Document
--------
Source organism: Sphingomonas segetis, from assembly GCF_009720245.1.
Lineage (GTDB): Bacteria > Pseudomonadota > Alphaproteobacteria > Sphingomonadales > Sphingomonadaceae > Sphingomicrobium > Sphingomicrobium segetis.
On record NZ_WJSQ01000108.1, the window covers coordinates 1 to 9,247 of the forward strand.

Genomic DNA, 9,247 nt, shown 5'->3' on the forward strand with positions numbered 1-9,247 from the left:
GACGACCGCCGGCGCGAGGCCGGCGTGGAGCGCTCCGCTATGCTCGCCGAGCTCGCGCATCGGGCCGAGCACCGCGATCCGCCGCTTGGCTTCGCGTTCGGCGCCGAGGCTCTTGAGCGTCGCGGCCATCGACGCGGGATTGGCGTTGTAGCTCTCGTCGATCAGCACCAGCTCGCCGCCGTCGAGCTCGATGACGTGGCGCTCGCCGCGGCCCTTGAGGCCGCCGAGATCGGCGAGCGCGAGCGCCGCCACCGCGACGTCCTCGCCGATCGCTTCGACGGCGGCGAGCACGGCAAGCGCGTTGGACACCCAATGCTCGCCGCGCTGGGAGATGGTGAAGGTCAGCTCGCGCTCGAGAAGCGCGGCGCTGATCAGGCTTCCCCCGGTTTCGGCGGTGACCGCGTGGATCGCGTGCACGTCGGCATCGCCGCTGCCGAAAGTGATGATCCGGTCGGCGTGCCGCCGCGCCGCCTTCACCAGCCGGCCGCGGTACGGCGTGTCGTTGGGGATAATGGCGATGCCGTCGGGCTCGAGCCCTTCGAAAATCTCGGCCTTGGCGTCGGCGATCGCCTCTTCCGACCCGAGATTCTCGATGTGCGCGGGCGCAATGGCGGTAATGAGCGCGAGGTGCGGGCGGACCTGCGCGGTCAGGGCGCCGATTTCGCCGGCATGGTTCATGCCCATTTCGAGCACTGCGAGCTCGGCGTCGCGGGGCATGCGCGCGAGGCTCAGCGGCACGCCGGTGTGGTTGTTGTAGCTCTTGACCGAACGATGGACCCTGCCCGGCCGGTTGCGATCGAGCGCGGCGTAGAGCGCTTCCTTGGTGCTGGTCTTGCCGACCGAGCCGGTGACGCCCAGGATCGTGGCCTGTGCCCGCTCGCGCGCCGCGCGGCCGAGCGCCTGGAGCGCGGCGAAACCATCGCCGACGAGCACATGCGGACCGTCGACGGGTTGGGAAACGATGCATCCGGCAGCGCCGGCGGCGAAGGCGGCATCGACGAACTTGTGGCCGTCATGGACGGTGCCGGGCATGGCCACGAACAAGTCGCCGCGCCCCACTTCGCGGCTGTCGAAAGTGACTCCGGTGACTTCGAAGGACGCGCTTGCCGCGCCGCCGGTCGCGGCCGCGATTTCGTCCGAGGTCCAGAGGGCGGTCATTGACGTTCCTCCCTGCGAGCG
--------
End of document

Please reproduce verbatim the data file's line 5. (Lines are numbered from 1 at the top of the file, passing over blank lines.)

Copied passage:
GACGACCGCCGGCGCGAGGCCGGCGTGGAGCGCTCCGCTATGCTCGCCGAGCTCGCGCATCGGGCCGAGCACCGCGATCCGCCGCTTGGCTTCGCGTTCGGCGCCGAGGCTCTTGAGCGTCGCGGCCATCGACGCGGGATTGGCGTTGTAGCTCTCGTCGATCAGCACCAGCTCGCCGCCGTCGAGCTCGATGACGTGGCGCTCGCCGCGGCCCTTGAGGCCGCCGAGATCGGCGAGCGCGAGCGCCGCCACCGCGACGTCCTCGCCGATCGCTTCGACGGCGGCGAGCACGGCAAGCGCGTTGGACACCCAATGCTCGCCGCGCTGGGAGATGGTGAAGGTCAGCTCGCGCTCGAGAAGCGCGGCGCTGATCAGGCTTCCCCCGGTTTCGGCGGTGACCGCGTGGATCGCGTGCACGTCGGCATCGCCGCTGCCGAAAGTGATGATCCGGTCGGCGTGCCGCCGCGCCGCCTTCACCAGCCGGCCGCGGTACGGCGTGTCGTTGGGGATAATGGCGATGCCGTCGGGCTCGAGCCCTTCGAAAATCTCGGCCTTGGCGTCGGCGATCGCCTCTTCCGACCCGAGATTCTCGATGTGCGCGGGCGCAATGGCGGTAATGAGCGCGAGGTGCGGGCGGACCTGCGCGGTCAGGGCGCCGATTTCGCCGGCATGGTTCATGCCCATTTCGAGCACTGCGAGCTCGGCGTCGCGGGGCATGCGCGCGAGGCTCAGCGGCACGCCGGTGTGGTTGTTGTAGCTCTTGACCGAACGATGGACCCTGCCCGGCCGGTTGCGATCGAGCGCGGCGTAGAGCGCTTCCTTGGTGCTGGTCTTGCCGACCGAGCCGGTGACGCCCAGGATCGTGGCCTGTGCCCGCTCGCGCGCCGCGCGGCCGAGCGCCTGGAGCGCGGCGAAACCATCGCCGACGAGCACATGCGGACCGTCGACGGGTTGGGAAACGATGCATCCGGCAGCGCCGGCGGCGAAGGCGGCATCGACGAACTTGTGGCCGTCATGGACGGTGCCGGGCATGGCCACGAACAAGTCGCCGCGCCCCACTTCGCGGCTGTCGAAAGTGACTCCGGTGACTTCGAAGGACGCGCTTGCCGCGCCGCCGGTCGCGGCCGCGATTTCGTCCGAGGTCCAGAGGGCGGTCATTGACGTTCCTCCCTGCGAGCG